Desire


Why do we all go crazy for big ass?

Does my bum look big enough in this

Whatever happened to the cliche ‘does my bum look big in this’?

What I’d like to know is this. Whatever happened to that time when women wore girdles to flatten their curves? And when did men suddenly begin finding huge bottoms a massive turn-on? Or have we always done? Perhaps more pertinently in these days of militant feminism, is it right that many women nowadays actually become more famous for the size of their posterior than their intelligence, their talent or looks in general? It’s a question, right?

Maybe it’s because everything is now hyped to the nth degree. We live in an age of largesse. Of excess. Of riches, poverty, fame and obscurity. Of beauty and ugliness. And a parasitic media that thrives on blowing these things up out of all proportion. It’s the hyper-inflation of all things. We’re pumping our bodies up to the size of our egos. And that’s BIG. Prosthetically-enanced posteriors have become de rigueur, titanic tushes and Brobdingnagian buttocks abound.

In one sense you could say it’s just another evolutionary development. We dress, wear perfume, flex our pecs and primp our hair to make ourselves more attractive to the opposite sex. But why stop there? Nowadays medical advances mean we can take our most attractive features and accentuate them into objects of excruciating desire. Our boobs, our lips, our asses – have become the latest fashion items, stuff you pick from a surgeon’s catalogue like a new pair of shoes.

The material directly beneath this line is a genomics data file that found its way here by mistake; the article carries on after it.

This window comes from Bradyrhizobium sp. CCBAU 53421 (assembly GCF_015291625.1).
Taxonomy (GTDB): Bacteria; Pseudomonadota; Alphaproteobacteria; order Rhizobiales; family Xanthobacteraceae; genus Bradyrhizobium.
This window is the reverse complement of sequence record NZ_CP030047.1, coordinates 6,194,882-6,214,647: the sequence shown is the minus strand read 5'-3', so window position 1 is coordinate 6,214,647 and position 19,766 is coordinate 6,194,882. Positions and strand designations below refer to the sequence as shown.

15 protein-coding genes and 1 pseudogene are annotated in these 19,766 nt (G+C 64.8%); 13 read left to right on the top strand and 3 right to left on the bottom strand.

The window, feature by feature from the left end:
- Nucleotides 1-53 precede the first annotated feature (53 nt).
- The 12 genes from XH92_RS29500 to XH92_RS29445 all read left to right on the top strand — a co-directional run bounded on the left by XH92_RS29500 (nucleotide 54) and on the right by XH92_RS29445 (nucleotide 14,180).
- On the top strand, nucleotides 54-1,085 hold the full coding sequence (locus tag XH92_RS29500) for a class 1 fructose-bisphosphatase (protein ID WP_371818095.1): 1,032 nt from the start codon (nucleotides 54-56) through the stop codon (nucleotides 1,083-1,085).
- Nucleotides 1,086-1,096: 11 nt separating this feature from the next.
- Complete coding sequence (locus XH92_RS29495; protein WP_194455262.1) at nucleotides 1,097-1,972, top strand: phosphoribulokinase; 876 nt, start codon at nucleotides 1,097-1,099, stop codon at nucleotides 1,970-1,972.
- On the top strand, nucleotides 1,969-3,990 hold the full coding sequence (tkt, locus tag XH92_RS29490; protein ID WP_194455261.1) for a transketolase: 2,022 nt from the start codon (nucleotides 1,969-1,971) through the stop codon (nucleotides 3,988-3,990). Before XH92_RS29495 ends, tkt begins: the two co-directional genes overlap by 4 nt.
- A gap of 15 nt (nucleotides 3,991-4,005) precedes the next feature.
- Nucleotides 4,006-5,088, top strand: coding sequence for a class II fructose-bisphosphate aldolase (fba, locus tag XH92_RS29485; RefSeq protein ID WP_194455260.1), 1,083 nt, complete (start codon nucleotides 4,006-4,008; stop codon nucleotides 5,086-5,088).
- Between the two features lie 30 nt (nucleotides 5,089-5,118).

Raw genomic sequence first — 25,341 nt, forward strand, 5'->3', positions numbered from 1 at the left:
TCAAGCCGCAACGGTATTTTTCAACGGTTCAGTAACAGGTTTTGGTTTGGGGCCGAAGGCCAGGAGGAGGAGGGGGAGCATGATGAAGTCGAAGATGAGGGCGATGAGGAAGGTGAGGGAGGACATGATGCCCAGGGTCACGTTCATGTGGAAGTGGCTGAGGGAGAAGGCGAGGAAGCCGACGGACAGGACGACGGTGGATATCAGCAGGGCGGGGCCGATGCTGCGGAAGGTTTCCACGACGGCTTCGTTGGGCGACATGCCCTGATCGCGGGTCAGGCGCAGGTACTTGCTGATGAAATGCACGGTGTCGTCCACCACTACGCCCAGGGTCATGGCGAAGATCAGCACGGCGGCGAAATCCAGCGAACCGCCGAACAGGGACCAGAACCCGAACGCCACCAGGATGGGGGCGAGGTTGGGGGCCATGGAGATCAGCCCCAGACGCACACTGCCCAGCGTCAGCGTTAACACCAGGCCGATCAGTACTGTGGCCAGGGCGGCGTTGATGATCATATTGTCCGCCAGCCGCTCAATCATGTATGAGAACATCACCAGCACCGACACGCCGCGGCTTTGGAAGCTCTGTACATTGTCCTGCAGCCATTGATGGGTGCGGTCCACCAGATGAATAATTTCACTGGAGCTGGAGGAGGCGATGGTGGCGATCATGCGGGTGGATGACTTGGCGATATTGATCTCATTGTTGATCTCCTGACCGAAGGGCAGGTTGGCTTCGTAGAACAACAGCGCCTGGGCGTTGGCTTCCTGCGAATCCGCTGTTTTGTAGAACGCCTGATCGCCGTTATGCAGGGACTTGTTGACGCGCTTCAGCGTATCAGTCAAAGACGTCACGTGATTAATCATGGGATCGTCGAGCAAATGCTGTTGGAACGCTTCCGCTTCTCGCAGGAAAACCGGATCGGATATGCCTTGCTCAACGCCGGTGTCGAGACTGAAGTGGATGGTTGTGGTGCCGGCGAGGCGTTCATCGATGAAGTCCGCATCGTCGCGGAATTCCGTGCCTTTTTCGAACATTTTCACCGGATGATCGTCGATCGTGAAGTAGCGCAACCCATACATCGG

As if that wasn’t a troubling enough trend, as our body parts swell and expand under the cosmetic surgeon’s wizardry, the garments designed to clothe them shrink to ever scantier, tighter, more revealing proportions. Some days you wonder where it will all end. Women with tits like beach-balls covered with postage-stamp sized shreds of cloth? An ass as big as a bride’s train that needs a golf-buggy to get it from room to room? Maybe these people already exist out there. Some of the images I’ve seen on social media recently wouldn’t look out of place in a freak show.

But hey, I guess it’s a free world. And for all the ladies out there with big bums, I wrote this poem.

 

Does my bum look big enough in this?

 by Frank Bukowski
Does my butt look too big in this?
Chantille asked
Doing a 360
Tyrone shook his head
You’re just saying that, she said
Turning sideways in the mirror
No really, does it look big?
I said, din’ I
Chantille looked at him
Then back at the mirror
Sticking out her butt
You liar, it’s HUGE!
He shrugged, whatever
Awww c’mon hon
I can’t go no weddin
Lookin like I godda goddam beach ball
Sewed on my butt!
Pleeeeease?
Okay, it’s small!  It’s fuckin invisible!
Happy?
Fuck YOU!
On the drive back in
Chantille sat in stony silence
When he could bear it no more
Tyrone said listen
You really wanna know
Whad I think?
Chantille didn’t answer
I LIKE it big, he said
Great
No, I mean it
Wochafink I’ma allays hot fyo girl?
My personality?